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Sterling himself seems to be in transition, too, a teenager teetering on the brink of a musical breakout. He plays gigs to packed houses almost every other weekend. He's touring and recording more than ever. For the past year and a half, a film crew from Simon Barron Productions has been following him around, shooting footage for a documentary titled Catch Me If You Can. There's a sense within the Sterling camp that something's got to give.
So Jo Ann quit her job last year to work full-time on her son's music career. She says she's considering whether Nick, who graduated as "Outstanding Student of the Year" at Mesa's Poston Junior High School in May, should even go to school full-time next year.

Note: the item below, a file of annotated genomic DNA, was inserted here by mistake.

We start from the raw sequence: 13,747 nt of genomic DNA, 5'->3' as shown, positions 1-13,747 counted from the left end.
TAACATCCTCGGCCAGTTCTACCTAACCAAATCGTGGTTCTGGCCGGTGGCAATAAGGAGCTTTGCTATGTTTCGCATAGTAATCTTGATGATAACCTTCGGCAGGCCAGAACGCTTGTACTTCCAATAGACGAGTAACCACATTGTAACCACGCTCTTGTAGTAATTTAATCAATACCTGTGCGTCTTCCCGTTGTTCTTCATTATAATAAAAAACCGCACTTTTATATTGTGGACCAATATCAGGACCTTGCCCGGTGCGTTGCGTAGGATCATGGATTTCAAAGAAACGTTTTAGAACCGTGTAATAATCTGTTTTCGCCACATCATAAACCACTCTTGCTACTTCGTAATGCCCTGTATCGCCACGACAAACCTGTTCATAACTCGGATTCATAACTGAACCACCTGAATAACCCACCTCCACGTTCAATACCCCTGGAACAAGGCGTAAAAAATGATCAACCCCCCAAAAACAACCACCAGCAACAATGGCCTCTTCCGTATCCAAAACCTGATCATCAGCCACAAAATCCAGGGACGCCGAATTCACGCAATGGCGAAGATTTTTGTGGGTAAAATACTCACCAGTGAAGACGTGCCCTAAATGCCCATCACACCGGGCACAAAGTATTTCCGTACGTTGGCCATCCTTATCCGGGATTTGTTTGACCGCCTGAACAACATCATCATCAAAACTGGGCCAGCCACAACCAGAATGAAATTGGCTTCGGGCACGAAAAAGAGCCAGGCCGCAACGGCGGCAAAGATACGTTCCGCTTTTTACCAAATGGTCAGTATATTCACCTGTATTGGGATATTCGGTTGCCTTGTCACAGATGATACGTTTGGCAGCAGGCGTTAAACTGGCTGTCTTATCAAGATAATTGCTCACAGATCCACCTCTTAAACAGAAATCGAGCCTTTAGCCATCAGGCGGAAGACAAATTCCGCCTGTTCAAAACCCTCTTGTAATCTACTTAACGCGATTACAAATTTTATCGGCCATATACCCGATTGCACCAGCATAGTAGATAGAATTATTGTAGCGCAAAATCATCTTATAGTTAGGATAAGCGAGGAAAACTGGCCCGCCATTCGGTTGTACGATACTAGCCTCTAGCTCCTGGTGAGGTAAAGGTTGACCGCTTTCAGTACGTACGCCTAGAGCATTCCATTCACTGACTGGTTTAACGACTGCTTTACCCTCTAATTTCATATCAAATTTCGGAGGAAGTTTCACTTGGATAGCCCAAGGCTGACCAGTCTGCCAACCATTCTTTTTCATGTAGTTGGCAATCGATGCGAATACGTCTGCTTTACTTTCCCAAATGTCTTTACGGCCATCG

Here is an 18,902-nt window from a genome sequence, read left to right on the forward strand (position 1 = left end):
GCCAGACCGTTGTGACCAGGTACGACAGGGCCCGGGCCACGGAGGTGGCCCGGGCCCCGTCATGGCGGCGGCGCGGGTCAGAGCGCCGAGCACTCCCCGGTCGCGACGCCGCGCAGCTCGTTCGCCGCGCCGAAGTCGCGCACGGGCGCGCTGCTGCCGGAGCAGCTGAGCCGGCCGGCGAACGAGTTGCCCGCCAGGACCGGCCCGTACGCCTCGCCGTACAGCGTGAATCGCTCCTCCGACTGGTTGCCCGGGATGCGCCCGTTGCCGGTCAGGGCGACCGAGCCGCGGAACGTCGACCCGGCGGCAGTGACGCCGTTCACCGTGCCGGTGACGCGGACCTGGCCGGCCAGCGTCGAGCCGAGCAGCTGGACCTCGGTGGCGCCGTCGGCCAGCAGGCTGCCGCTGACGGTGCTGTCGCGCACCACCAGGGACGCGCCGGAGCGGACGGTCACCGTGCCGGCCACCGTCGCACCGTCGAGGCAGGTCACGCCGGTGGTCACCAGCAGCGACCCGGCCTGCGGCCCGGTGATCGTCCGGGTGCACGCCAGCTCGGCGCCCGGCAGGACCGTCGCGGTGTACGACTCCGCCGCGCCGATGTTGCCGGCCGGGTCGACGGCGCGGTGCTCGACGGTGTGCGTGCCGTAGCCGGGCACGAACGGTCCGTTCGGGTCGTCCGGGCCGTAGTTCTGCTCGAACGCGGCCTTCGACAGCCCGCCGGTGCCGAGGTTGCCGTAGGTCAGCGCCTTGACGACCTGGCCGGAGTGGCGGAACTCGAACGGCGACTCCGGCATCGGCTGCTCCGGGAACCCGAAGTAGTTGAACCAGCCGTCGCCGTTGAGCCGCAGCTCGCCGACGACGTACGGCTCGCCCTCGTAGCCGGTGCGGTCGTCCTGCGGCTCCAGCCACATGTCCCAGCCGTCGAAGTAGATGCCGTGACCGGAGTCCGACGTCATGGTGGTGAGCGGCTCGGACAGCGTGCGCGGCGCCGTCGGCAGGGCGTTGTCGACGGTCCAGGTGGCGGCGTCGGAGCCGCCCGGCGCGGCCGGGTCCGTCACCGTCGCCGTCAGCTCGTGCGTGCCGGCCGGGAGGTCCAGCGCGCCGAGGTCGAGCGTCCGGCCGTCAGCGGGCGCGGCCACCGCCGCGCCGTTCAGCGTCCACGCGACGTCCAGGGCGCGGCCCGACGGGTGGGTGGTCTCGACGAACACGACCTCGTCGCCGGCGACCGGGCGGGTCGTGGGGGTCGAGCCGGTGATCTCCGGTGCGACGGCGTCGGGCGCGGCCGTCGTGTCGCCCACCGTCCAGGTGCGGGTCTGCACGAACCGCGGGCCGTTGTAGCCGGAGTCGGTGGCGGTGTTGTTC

Sterling says music is "all that I really think I was meant to do," even if he did entertain the thought of being an engineer before the math turned him off. "I like playing live, I like performing, and I like to travel," says Sterling.
Outside of music and school, Sterling tries to be a typical teenager. He likes to ride his bike, play basketball, swim, play hacky sack, and juggle. He likes mozzarella sticks. He collects stuffed penguins, which sit on shelves in his room, tucked between books of guitar tablature and trophies from music competitions.
Sterling really sees himself as just a regular young guy -- even if he seems 40 from the forearms down -- and he shies away from accolades of his genius. When Fox 10 News recently broadcast a lengthy spot on Sterling, he came home from school the next day, upset that so many of his classmates had seen it. Sterling says, "I try to keep the music separate from school, because I don't want to be treated differently."
Still, people line up after Sterling's shows to meet him and lavish him with praise. They buy merchandise and get him to sign everything. After all, they say, those autographed early Nick Sterling albums might be worth a lot of money someday.